Sharing is caring… Never mind: Kids, germs and asthma

It’s a cycle: every year, a few weeks into school starting (and, often again a few weeks after Winter Break), some sort of virus or five starts circulating elementary school classrooms just about everywhere. With older and younger siblings, and parents all going different places throughout their days, these germs can spread fast. When you have a little one with asthma, though, having a sick kid in the house is rarely a normal experience, and often won’t simply be solved just by letting your kid lay around on the couch for a few days. Sometimes, kids are too good at sharing for their own good!

Dealing with illnesses in kids with asthma is much the same as for adults with asthma, but, you have to know what to look for since kids aren’t as good at communicating how they are feeling. Kids with asthma can also get hit harder than adults because their airways are smaller and narrower, to begin with. When a common cold combines with asthma, things can escalate quickly, so it is important to consult with your doctor ahead of time to have a plan in place.

Some other tips to follow if you’ve got a sick kid with asthma:

  • Call the doctor if you are concerned. If asthma symptoms are bad, extra rescue medicine might be given regularly, such as every 4 hours. Prednisone may also be needed—depending on your doctor, and how often your kid needs it, sometimes your doctor will allow you to have a supply on hand so that you can call for advice and start steroids, rather than needing to go into the office.
  • Schedule rescue meds if instructed. For me, this is something that can make a huge difference—no matter how I feel, I take my inhaler or do a nebulizer treatment every 4 hours for 48 to 72 hours.
  • Keep kids doing quiet, sedentary activities. Even if they’re sick, kids still usually have a decent amount of energy. Drawing, watching TV or movies, playing certain video games, reading, or listening to music are all good, low-energy activities to keep kids occupied while resting.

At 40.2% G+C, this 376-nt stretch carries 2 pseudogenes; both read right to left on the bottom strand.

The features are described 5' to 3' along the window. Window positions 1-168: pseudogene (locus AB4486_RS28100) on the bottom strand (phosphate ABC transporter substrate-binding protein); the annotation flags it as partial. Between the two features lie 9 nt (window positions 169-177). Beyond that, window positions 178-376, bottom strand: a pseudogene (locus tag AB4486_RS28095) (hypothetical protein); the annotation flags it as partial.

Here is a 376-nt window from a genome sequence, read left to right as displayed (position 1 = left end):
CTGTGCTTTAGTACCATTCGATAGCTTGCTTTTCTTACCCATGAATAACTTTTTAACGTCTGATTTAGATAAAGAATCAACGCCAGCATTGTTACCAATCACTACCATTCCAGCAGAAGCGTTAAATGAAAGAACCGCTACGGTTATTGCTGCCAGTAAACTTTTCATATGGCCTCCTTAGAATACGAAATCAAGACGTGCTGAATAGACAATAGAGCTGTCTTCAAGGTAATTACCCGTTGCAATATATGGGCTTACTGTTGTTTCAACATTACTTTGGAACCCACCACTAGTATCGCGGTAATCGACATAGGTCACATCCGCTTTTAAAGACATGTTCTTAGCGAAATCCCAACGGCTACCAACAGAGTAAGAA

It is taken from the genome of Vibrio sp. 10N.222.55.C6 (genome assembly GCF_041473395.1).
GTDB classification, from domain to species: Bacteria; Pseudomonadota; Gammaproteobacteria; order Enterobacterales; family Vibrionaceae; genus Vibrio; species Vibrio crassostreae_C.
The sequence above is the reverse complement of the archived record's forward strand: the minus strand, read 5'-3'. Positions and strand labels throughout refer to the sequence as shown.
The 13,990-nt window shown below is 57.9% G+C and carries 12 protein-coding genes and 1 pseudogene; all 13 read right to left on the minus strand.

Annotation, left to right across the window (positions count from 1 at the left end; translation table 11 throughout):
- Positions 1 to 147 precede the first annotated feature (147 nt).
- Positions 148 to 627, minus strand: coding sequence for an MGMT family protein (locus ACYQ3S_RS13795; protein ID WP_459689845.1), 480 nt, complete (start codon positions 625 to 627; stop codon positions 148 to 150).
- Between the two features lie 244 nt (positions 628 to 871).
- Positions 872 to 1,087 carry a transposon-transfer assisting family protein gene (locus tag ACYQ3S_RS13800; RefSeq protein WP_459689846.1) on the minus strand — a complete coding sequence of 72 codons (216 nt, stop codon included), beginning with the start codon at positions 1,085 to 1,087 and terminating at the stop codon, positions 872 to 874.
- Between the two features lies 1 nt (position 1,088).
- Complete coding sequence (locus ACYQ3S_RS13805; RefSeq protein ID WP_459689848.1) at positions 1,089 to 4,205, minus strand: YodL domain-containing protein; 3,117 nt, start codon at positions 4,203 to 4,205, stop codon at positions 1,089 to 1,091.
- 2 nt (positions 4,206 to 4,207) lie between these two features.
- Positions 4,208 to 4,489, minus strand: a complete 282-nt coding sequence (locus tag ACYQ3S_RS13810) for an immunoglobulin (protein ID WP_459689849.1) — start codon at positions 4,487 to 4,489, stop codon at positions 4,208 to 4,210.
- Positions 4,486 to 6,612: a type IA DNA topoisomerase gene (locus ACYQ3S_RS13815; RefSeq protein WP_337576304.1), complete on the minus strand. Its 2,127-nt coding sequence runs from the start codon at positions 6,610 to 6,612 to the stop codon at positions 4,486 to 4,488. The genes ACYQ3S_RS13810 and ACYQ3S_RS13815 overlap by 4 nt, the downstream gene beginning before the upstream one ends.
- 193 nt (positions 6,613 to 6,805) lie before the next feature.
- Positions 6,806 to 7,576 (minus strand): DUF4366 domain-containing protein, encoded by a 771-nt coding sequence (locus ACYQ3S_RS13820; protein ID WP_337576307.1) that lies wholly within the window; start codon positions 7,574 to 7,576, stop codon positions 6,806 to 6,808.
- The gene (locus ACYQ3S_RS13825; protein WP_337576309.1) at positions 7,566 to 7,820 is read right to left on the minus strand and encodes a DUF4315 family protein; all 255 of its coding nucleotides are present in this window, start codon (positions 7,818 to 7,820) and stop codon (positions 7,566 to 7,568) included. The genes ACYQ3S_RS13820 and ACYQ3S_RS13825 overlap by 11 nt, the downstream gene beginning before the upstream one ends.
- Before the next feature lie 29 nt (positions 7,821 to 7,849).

• Fluids. I am like a kid in that it can be incredibly hard for me to drink enough when I’m sick. Kids just might not be interested—keep things interesting drink wise to help keep the mucus in their lungs and sinuses thinner. Popsicles/freeze pops, slushy drinks, Kool-Aid and juice are all good options. Especially if kids are not eating much, don’t be too concerned about the extra sugar.
  • Be cautious with over the counter meds. Ask your child’s doctor or pharmacist which cold medicines are safe for kids with asthma. Only specific types of cough syrups should be used in kids with asthma if they are used at all.
  • Keep your child’s upper body propped up. Keeping the head and shoulders elevated can make it a lot easier to breathe when you’re sick—get your pillow mountain on so that rest might come a little easier.
  • Don’t hesitate to get extra help. If you are concerned that your child is getting worse, or just not improving in a few days, or is in need of emergency care, call your doctor and/or visit your local emergency department or urgent care center. It is better to go in proactively instead of waiting too long, which can make the work that needs to be done at the hospital harder.

Kids with asthma may get sicker than other kids, and it may take them longer to recover from even typical or “routine” illnesses. I hope that our community will share their best tips for taking care of kids with asthma when they are sick in the comments!

This article represents the opinions, thoughts, and experiences of the author; none of this content has been paid for by any advertiser. The Asthma.net team does not recommend or endorse any products or treatments discussed herein. Learn more about how we maintain editorial integrity here.

Comments

Poll